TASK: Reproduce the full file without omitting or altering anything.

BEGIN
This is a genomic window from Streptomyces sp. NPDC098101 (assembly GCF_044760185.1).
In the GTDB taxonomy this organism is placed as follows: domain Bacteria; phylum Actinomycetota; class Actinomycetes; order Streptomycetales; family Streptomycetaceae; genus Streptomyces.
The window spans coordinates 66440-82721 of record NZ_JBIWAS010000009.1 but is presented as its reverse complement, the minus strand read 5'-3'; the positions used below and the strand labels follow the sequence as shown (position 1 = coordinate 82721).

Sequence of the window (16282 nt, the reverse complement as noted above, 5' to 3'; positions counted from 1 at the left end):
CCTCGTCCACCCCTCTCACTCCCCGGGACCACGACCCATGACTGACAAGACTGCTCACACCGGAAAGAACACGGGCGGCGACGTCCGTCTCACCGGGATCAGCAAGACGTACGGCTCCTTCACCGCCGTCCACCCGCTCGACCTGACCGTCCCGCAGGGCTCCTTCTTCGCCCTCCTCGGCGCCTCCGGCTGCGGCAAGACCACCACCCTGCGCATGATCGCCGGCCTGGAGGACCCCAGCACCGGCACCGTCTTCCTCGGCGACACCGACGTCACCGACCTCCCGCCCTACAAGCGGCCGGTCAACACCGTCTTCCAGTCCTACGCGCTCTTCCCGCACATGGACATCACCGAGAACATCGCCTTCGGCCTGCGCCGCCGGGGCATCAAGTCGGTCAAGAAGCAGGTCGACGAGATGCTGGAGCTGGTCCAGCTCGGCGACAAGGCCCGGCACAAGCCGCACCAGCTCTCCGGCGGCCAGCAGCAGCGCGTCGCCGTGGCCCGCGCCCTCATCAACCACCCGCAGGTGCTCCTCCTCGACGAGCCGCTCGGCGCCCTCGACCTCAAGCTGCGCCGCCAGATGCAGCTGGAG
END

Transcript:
This is a genomic window from Streptomyces sp. NPDC098101 (assembly GCF_044760185.1).
In the GTDB taxonomy this organism is placed as follows: domain Bacteria; phylum Actinomycetota; class Actinomycetes; order Streptomycetales; family Streptomycetaceae; genus Streptomyces.
The window spans coordinates 66440-82721 of record NZ_JBIWAS010000009.1 but is presented as its reverse complement, the minus strand read 5'-3'; the positions used below and the strand labels follow the sequence as shown (position 1 = coordinate 82721).

Sequence of the window (16282 nt, the reverse complement as noted above, 5' to 3'; positions counted from 1 at the left end):
CCTCGTCCACCCCTCTCACTCCCCGGGACCACGACCCATGACTGACAAGACTGCTCACACCGGAAAGAACACGGGCGGCGACGTCCGTCTCACCGGGATCAGCAAGACGTACGGCTCCTTCACCGCCGTCCACCCGCTCGACCTGACCGTCCCGCAGGGCTCCTTCTTCGCCCTCCTCGGCGCCTCCGGCTGCGGCAAGACCACCACCCTGCGCATGATCGCCGGCCTGGAGGACCCCAGCACCGGCACCGTCTTCCTCGGCGACACCGACGTCACCGACCTCCCGCCCTACAAGCGGCCGGTCAACACCGTCTTCCAGTCCTACGCGCTCTTCCCGCACATGGACATCACCGAGAACATCGCCTTCGGCCTGCGCCGCCGGGGCATCAAGTCGGTCAAGAAGCAGGTCGACGAGATGCTGGAGCTGGTCCAGCTCGGCGACAAGGCCCGGCACAAGCCGCACCAGCTCTCCGGCGGCCAGCAGCAGCGCGTCGCCGTGGCCCGCGCCCTCATCAACCACCCGCAGGTGCTCCTCCTCGACGAGCCGCTCGGCGCCCTCGACCTCAAGCTGCGCCGCCAGATGCAGCTGGAG